Is climate change racist?
Some produce the climate catastrophe, others pay for it – this assumption describes the term "climate racism". Where does it come from and what is it?
When a toxic waste dump was to be built in Warren County, North Carolina, in 1982, the term "environmental racism" first came up – at least in a way that generated media coverage. A protester, the African-American civil rights activist Benjamin Chavis, is said to have introduced it. Warren County was one of the poorest counties in the state at the time, with two-thirds of the population being African American*s. Many of them resisted the landfill with demos, sit-ins and roadblocks, with over 500 protesters arrested in the process. The plant was built anyway. Shortly afterwards, PCBs, a building material dumped there, were banned worldwide – because they are carcinogenic and harmful to genetic material.
Those with little money are on average more affected by environmental risks
Since then, several studies have shown that People of Color (PoC) in the U.S. are exposed to more environmental risks than white people – in part because dirty industries are more often placed in regions where PoC are the primary residents. In 2018, an Environmental Protection Agency study found that blacks in the U.S. are exposed to an average of 1.5 times as much particulate matter as whites – Hispanics 1.2 times as much.
In the coastal region of Bangladesh, cyclones caused by climate change regularly destroy entire villages. To rebuild, residents process old bricks to make new building material
Low-income people are also more affected by environmental risks: for example, they are exposed to 1.3 times as much particulate matter as people above the poverty line. So when environmental racism is mentioned, class distinctions are usually implied. The phenomena go hand in hand – and not only in the U.S.: In Germany, too, recent studies show that a lower social status goes hand in hand with a higher environmental impact.
While Greta Thunberg is the talk of the town, young activists of color get very little media attention – and there are a few to be had. Twelve-year-old Amariyanna Copeny, for example, nicknamed "Little Miss Flint". The drinking water in her hometown of Flint, Michigan, has been contaminated by lead. Since 2014, 100.000 people exposed to toxins, more than half of them PoC. Little Miss Flint" has not yet made it into the German-language media.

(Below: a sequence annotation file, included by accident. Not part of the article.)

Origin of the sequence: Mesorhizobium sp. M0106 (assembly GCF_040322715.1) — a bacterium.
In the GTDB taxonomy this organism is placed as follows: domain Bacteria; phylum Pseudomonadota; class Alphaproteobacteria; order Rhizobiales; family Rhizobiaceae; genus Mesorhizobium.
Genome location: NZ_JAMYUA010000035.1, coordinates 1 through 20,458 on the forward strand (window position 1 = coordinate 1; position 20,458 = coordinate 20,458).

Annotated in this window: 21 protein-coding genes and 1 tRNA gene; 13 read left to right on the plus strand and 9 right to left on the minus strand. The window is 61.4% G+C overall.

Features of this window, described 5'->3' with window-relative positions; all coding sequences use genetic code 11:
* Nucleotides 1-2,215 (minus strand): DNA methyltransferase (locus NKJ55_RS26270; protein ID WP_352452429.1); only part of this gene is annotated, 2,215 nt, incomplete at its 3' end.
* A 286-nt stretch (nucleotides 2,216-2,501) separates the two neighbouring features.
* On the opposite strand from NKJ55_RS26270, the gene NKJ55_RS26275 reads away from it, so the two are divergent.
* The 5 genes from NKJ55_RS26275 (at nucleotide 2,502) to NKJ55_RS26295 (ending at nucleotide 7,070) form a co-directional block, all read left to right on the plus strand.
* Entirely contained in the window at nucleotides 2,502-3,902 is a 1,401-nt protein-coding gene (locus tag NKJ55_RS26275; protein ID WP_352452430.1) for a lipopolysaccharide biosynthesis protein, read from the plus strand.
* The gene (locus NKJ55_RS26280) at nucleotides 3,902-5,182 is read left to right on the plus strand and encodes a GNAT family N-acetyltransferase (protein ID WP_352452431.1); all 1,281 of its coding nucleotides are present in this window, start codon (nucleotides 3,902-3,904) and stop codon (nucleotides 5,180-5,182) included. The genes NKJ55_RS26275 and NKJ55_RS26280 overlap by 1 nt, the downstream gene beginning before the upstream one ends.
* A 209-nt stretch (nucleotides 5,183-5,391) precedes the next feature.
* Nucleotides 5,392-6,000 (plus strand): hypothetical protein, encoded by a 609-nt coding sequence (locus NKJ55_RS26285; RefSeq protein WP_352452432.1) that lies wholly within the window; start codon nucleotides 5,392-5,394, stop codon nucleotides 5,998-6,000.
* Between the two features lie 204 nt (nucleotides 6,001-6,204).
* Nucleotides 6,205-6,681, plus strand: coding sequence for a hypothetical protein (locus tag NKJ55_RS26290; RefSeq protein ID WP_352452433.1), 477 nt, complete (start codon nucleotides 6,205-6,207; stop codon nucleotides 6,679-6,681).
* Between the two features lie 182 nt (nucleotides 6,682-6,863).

The global economy creates social inequalities that often run along formerly colonial lines: Western companies produce cheaply in countries that were once colonially exploited and now have fragile state structures. They take advantage of the often lower environmental protection standards there, sometimes polluting nature and not infrequently ignoring the needs of the. For example, this was the case at a Unilever thermometer factory in southern India. Toxic mercury waste was released into the ground there from 1984 to 2001. 45 factory workers* reported to have died from toxins. Others suffered kidney ailments, memory loss and miscarriages. It took 15 years for the company to meet the demands of the 591 people affected and compensate them; the exact amount is not known
Originally, the discussion of environmental racism was about which people in their immediate environment are exposed to environmental risks and which are not. Climate change has now added a new dimension to the whole thing because its causes and consequences are unevenly distributed across the planet: Some countries, for example Honduras, Haiti or Myanmar are much more vulnerable to the effects of climate change – natural disasters, water scarcity, crop failures, rising sea levels, etc. – affected, even though they generate only a fraction of global CO2 emissions.
Researchers warn Bangladesh could lose 10 percent of its land mass – and 18 million people their homes – due to rising sea levels
Many countries in the so-called global south are particularly dependent on agriculture and often have comparatively poor infrastructure. That makes them vulnerable when it comes to looming climate impacts. There is also little money there to counter the effects of climate change. The consequence: you have to flee.
Already more people are fleeing climate change than wars
Already in 2017, it is estimated that there were about three times more climate refugees than war refugees. The figures vary because the problem is complex and there is still no standardized survey procedure. Oxfam, for example, estimates that there are 20 million refugees a year, and the UN Refugee Agency (UNHCR) 25 million. But all estimates agree on one thing: In the next 20, 30 years, the numbers will multiply.
Of course, not all people in highly industrialized countries benefit equally from the exploitation of resources. And in less developed countries, not everyone is automatically a victim of the climate crisis. In general, however, the higher the income, the higher the environmental impact caused, according to the Federal Environment Agency – for example, by more frequent air travel or owning a car. So when we speak of climate racism, we mean, just as with environmental racism, an unfair distribution of risks: Those who are responsible for them suffer the least from the consequences – now also on a global scale.